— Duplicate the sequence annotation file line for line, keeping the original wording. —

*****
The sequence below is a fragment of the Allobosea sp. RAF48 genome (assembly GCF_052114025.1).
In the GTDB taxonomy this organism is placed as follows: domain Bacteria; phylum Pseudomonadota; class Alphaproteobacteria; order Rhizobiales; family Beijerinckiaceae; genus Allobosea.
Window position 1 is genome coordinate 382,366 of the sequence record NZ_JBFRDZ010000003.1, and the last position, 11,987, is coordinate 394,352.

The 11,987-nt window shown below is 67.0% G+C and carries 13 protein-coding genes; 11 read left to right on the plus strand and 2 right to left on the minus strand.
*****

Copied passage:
The sequence below is a fragment of the Allobosea sp. RAF48 genome (assembly GCF_052114025.1).
In the GTDB taxonomy this organism is placed as follows: domain Bacteria; phylum Pseudomonadota; class Alphaproteobacteria; order Rhizobiales; family Beijerinckiaceae; genus Allobosea.
Window position 1 is genome coordinate 382,366 of the sequence record NZ_JBFRDZ010000003.1, and the last position, 11,987, is coordinate 394,352.

The 11,987-nt window shown below is 67.0% G+C and carries 13 protein-coding genes; 11 read left to right on the plus strand and 2 right to left on the minus strand.